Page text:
Jae Beom’s time as a trainee at JYP
Jae Beom‘s past interview in the US looking back on his training days
The content of an interview he gave in the United States around 2017 about his life in Korea as a trainee, a former member of the boy group 2PM who debuted with JYP Entertainment in 2008 and has now started his own record label and continuing his diverse music career, has become a hot topic again.
＜Jae Beom Park was born in Seattle to Korean immigrant parents>
As an Asian-American, I always had to look at the people around me and fight to establish my position.
＜He now owns his own label and is a CEO, but it hasn‘t been an easy road so far.
(Like many Asian families, his mother wanted him to be a doctor or lawyer. )
That didn‘t happen, I didn‘t go to school, all I did was breakdance. He also became interested in hip-hop and started rapping.
＜Fortunately, his mother approved of his decision to pursue a career in music and encouraged him to attend local auditions. It was an audition hosted by JYP, one of the biggest K-POP companies.
I didn‘t have high expectations (I was 17 at the time), so I left the audition room right away, but I passed.
And going to Korea as a trainee, I was thinking, “It‘ll be about two years (until my debut),” and I was thinking, “Now I can help my family. At the time, we were in a family situation where we couldn‘t even pay our electricity and water bills.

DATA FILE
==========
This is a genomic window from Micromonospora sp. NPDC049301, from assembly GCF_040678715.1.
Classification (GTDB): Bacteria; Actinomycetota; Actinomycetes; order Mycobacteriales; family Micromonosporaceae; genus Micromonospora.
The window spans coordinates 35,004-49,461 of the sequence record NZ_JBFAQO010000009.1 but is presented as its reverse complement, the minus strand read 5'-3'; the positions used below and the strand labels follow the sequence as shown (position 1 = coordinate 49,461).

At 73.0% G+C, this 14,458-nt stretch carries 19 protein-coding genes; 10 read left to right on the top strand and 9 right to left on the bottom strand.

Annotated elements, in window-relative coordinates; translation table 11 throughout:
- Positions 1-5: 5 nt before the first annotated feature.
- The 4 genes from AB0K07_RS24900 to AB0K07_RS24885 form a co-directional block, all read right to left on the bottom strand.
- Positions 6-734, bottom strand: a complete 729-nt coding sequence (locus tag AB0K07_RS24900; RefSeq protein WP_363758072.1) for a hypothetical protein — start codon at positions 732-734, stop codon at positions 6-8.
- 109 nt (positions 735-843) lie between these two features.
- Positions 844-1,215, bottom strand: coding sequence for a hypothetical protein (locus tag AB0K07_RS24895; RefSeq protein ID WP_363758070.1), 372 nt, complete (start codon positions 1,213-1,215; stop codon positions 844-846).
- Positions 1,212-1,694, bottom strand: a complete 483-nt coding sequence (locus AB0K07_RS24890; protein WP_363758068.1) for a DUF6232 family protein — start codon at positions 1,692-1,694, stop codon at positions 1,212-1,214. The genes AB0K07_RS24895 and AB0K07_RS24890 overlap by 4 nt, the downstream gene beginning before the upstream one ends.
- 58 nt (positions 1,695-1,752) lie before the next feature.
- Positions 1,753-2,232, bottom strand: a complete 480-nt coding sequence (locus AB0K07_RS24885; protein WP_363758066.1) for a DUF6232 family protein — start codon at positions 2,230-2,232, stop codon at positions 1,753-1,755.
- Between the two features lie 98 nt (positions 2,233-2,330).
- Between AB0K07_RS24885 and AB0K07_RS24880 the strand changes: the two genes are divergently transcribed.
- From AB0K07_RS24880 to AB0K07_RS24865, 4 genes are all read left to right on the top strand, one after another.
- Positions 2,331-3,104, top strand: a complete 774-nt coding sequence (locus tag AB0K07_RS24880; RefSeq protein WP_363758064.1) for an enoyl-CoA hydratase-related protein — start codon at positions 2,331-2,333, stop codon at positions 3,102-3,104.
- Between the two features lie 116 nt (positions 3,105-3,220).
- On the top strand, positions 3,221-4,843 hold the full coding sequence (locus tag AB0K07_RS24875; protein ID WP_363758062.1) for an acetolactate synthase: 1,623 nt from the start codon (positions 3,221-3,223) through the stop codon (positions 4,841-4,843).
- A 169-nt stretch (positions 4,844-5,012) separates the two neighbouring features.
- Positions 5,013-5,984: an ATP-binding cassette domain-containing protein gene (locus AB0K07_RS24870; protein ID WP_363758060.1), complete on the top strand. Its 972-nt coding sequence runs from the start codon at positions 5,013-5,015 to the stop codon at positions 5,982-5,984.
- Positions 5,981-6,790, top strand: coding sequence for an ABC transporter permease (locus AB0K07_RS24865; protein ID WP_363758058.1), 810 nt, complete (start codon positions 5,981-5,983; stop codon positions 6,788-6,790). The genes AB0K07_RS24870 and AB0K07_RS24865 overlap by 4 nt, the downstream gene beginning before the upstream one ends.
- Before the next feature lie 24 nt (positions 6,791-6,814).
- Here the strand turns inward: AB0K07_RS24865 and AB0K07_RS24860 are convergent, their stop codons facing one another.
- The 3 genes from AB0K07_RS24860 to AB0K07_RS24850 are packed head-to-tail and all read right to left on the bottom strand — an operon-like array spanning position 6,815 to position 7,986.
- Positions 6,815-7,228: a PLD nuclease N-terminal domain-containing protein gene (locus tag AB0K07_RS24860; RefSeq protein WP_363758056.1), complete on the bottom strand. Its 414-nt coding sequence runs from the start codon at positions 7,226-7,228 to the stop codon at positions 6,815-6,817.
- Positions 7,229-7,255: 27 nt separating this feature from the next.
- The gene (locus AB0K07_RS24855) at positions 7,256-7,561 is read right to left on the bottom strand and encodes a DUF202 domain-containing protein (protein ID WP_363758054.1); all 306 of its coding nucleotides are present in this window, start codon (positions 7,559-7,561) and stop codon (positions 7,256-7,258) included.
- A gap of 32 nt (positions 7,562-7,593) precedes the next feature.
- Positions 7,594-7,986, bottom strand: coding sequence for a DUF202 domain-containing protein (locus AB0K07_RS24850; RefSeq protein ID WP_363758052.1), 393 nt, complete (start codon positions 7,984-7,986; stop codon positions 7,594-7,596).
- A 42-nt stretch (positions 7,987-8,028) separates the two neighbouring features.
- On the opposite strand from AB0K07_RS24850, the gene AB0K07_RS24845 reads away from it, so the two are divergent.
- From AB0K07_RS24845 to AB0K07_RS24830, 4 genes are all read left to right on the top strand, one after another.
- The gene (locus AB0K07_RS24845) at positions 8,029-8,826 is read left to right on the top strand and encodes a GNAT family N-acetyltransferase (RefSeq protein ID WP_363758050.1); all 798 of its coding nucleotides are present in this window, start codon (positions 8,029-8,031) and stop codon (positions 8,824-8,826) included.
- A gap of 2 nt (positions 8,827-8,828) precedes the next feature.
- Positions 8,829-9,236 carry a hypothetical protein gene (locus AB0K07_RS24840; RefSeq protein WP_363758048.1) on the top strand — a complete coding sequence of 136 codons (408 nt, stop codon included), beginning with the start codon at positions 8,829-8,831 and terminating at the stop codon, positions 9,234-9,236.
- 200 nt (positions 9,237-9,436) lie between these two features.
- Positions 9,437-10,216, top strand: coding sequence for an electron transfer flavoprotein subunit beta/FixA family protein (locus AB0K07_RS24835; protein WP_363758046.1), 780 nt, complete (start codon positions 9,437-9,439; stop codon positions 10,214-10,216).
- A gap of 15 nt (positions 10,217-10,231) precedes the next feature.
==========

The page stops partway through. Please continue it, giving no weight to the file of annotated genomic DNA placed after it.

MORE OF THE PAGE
＜Moving to Seoul as a trainee of JYP>
My new life in Seoul was difficult. I can speak Korean fluently now, but at the time my language skills were at a beginner level.
I didn’t understand (the hardship) at all. I didn’t realize how hard it would be to give up my life in Seattle…
The harshness of the trainee system, the food (which I didn’t like), and most of all, the trainee system was a culture shock for me. For me, music had been a hobby and something I enjoyed, but for the trainees, “practice” was also a job, so they had to practice from 10:00 in the morning until 10:00 at night.
What shocked me the most was the “culture of corporal punishment”. If you just made a mistake in the lyrics or choreography, you were literally beaten. Of course, that’s not the case now, but back then, you could be bad-mouthed just because you made a mistake in a “movement”. I was a good dancer, so I didn’t get beaten up, but when I saw the girl next to me being spanked for making a mistake, I thought to myself, “Oh my God! I thought to myself.